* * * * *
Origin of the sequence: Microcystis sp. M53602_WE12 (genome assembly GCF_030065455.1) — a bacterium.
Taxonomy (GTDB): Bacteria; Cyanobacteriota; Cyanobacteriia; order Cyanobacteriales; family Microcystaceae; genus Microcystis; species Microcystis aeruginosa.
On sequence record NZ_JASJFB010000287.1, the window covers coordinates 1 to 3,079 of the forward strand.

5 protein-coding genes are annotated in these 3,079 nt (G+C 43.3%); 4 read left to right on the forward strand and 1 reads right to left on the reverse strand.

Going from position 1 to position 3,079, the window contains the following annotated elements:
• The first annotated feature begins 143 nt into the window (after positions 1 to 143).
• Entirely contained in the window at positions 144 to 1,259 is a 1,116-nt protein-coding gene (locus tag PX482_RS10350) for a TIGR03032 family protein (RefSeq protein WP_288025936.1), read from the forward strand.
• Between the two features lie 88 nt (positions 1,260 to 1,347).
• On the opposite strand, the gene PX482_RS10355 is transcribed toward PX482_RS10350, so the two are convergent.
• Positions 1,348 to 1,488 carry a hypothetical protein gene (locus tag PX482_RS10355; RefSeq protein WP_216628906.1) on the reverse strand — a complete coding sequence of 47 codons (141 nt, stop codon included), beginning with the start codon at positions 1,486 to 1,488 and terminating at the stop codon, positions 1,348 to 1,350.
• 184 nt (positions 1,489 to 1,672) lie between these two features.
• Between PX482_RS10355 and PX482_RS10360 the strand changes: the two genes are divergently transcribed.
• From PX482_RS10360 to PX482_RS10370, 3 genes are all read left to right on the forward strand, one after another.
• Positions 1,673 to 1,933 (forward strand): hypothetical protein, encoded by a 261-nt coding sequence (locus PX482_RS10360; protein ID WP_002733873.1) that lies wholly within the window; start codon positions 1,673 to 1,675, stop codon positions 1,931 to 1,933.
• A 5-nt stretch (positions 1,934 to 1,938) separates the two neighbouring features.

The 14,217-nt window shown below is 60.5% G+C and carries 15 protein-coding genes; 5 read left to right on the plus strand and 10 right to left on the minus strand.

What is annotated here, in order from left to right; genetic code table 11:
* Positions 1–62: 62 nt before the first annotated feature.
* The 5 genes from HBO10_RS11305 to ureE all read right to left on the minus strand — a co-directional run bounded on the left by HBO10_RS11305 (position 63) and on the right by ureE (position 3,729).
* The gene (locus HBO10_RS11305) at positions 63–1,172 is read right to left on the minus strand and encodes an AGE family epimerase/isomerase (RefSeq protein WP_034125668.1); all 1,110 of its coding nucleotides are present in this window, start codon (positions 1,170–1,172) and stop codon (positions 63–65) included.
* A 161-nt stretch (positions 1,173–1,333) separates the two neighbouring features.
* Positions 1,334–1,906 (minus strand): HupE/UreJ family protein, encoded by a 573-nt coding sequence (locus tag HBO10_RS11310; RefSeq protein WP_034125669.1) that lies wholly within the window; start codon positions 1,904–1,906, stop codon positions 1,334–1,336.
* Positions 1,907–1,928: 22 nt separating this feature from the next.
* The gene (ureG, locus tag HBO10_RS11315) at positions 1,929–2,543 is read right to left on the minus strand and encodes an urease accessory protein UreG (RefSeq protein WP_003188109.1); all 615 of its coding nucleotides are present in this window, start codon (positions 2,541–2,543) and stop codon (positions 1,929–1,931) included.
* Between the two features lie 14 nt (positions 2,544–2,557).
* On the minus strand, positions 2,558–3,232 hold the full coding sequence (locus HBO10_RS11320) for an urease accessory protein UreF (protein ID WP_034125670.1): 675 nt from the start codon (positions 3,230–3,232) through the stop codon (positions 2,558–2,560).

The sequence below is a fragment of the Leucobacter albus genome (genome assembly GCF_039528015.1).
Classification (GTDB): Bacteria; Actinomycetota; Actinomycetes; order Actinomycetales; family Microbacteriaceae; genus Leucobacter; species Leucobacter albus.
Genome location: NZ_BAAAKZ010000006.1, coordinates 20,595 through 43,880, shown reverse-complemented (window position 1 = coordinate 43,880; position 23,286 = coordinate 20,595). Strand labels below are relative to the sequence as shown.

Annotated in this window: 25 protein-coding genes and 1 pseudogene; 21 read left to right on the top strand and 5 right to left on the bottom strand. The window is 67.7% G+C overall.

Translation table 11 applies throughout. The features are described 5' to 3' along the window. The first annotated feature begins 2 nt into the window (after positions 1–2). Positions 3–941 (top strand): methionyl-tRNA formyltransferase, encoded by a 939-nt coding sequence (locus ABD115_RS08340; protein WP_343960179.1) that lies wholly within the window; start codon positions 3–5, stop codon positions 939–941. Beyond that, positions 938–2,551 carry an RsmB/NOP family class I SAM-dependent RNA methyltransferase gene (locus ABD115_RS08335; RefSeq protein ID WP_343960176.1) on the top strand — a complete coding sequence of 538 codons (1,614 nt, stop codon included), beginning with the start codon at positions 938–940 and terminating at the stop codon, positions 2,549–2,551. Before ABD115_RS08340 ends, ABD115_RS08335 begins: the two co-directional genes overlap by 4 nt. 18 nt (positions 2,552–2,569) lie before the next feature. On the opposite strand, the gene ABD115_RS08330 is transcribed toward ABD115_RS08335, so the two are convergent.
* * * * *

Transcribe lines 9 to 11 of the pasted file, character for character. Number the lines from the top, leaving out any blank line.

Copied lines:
• On the opposite strand, the gene PX482_RS10355 is transcribed toward PX482_RS10350, so the two are convergent.
• Positions 1,348 to 1,488 carry a hypothetical protein gene (locus tag PX482_RS10355; RefSeq protein WP_216628906.1) on the reverse strand — a complete coding sequence of 47 codons (141 nt, stop codon included), beginning with the start codon at positions 1,486 to 1,488 and terminating at the stop codon, positions 1,348 to 1,350.
• 184 nt (positions 1,489 to 1,672) lie between these two features.